Following Russia’s veto of a U.N. resolution on the referendum in Crimea, U.S. Ambassador Power said Russia "cannot change the aspirations and destiny of the Ukrainian people." (Reuters)

Russia vetoed a U.N. Security Council resolution Saturday declaring the upcoming referendum in Crimea illegal and invalid, and calling on all nations not to recognize its results nor any subsequent change in Crimea’s status.

The U.S.-drafted resolution, in anticipation of the near-certain passage of the referendum Sunday in the pro-Russian region of Ukraine, was designed to isolate Moscow and to warn it against moving to annex Crimea.

The outcome of the Security Council vote was a forgone conclusion, with 13 of the 15 members approving the resolution and China abstaining.

In comments after the vote, U.S. and European diplomats made clear their governments are prepared Monday to impose sanctions on Russia to protest the referendum, and many appeared to consider subsequent Russian annexation of Crimea a certainty.

“The international community will not recognize the result, nor any action taken on the basis of it,” Australian Ambassador Gary Quinlan said.

To emphasize international solidarity behind the resolution, representatives from dozens of countries that are not members of the Security Council sat in the gallery during the meeting, most prominently the Eastern European nations that were once part of the Soviet Union and now belong to Western institutions including NATO and the European Union.

“Today’s vote is a reflection of what Russia denies and the whole world knows,” U.S. Ambassador Samantha Power told reporters after the council session. The Ukraine crisis, she said, “came with a label: Made in Moscow. . . . Russia cannot veto the truth.”

In quickly drafting the measure, Obama administration officials debated whether to table a resolution before the referendum, or wait until after Sunday to try to marshal votes that would directly condemn Russia. The latter path was seen as more difficult, with some of the Security Council’s nonpermanent members less willing to take a stand.

Some of those members voiced discomfort even as they voted for the resolution.

“We are not convinced that the timing of this resolution is productive. . . . It is not a win or a loss to any of us, and should also not be taken as shaming any of us,” Rwanda’s representative said.

The vote was a particularly difficult one for China, which has tended to follow Russia’s lead on the council. Calling for calm and restraint, China said that the “resolution at this juncture will only result in confrontation and further complicate the situation” in Ukraine.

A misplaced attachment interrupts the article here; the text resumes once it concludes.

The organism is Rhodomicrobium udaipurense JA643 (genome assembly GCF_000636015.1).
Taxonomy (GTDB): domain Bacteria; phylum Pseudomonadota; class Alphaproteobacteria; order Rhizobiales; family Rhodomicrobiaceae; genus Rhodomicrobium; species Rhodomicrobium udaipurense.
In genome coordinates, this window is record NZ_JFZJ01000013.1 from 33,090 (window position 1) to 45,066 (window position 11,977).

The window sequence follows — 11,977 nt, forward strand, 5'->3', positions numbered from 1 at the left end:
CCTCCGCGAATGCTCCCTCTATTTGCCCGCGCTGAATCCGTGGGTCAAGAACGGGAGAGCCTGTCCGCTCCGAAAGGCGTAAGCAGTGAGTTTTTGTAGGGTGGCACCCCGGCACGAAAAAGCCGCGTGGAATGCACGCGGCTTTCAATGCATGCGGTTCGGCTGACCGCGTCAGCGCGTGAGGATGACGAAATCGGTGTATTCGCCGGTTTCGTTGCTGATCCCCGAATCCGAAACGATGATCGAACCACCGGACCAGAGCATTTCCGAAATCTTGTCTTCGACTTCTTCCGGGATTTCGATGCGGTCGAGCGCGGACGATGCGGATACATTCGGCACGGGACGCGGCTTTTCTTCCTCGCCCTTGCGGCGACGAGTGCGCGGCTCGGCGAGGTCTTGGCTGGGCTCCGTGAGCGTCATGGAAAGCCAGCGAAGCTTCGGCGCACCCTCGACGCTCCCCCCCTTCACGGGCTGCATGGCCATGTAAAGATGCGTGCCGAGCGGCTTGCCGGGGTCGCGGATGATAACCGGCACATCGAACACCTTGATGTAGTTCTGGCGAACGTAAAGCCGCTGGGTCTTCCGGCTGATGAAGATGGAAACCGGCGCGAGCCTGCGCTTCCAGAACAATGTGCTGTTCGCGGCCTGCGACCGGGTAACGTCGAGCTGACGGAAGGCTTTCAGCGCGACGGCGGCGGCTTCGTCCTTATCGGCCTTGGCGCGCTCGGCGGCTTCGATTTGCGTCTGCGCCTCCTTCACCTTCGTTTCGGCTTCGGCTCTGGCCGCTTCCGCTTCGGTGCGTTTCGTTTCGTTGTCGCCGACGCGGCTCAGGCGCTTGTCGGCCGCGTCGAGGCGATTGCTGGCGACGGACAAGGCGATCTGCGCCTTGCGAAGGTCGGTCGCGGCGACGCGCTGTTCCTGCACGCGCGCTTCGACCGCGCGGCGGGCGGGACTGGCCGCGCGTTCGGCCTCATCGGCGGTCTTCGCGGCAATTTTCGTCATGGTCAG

The meeting was the seventh Security Council meeting held since the Ukraine crisis exploded last month, when the pro-Russian president, Viktor Yanukovych, fled the country amid growing violence between opposition and government forces. The Ukrainian parliament subsequently voted him out of office, and Western governments moved to supply economic and political support for pro-Western interim leaders.

Russian troops then spread across the autonomous region of Crimea, where Russian President Vladimir Putin said ethnic Russians were under attack from Ukrainian nationalists, charges that the United States and other governments, along with journalists and other observers on the ground, have charged were fabricated as justification for a Russian takeover of the region.

Weeks of meetings and telephone calls between Putin and U.S. and Western leaders failed to resolve the situation. After a final meeting Friday with Russian Foreign Minister Sergei Lavrov, Secretary of State John F. Kerry conceded that Russia was going ahead with the referendum but warned against “backdoor annexation” of Crimea.

Russian U.N. Ambassador Vitaly Churkin was the only diplomat who spoke before the Security Council vote. Arguing against the resolution, he described Ukraine’s possession of Crimea as a brief historical anomaly for a region that had been part of Russia, and subsequently the Soviet Union, since the late 18th century and until 1954. Efforts by Crimea’s ethnic Russian majority to gain independence or return to Russia over the past several decades had been ignored, Churkin said.

Other diplomats ridiculed that argument. “So what?” French Ambassador Gérard Araud said after the vote. “Are we to take apart our history books? What date are we going to choose, and . . . for three centuries [Crimea] was under Turkish rule” during the Ottoman Empire.

“Force trumps law, the Russian veto says,” Araud said. “To accept annexation of Crimea would be to forgo everything we’re trying to build in this organization. . . . It would mean that the sword settles disputes.”

As in previous Security Council sessions on Ukraine, several diplomats compared Russia’s actions in Ukraine to Soviet repression in the 20th century.

“We have heard a lot . . . about the echoes and relevance of history,” Power told the council. “We have heard, for example, about the pleas of the brave democrats of Hungary in 1956 and about the dark chill that dashed the dreams of Czechs in 1968.”

“We still have the time and the collective power to ensure that the past doesn’t become prologue,” Power said. “But history has lessons for those of us who are willing to listen. Unfortunately, not everyone was willing to listen today.”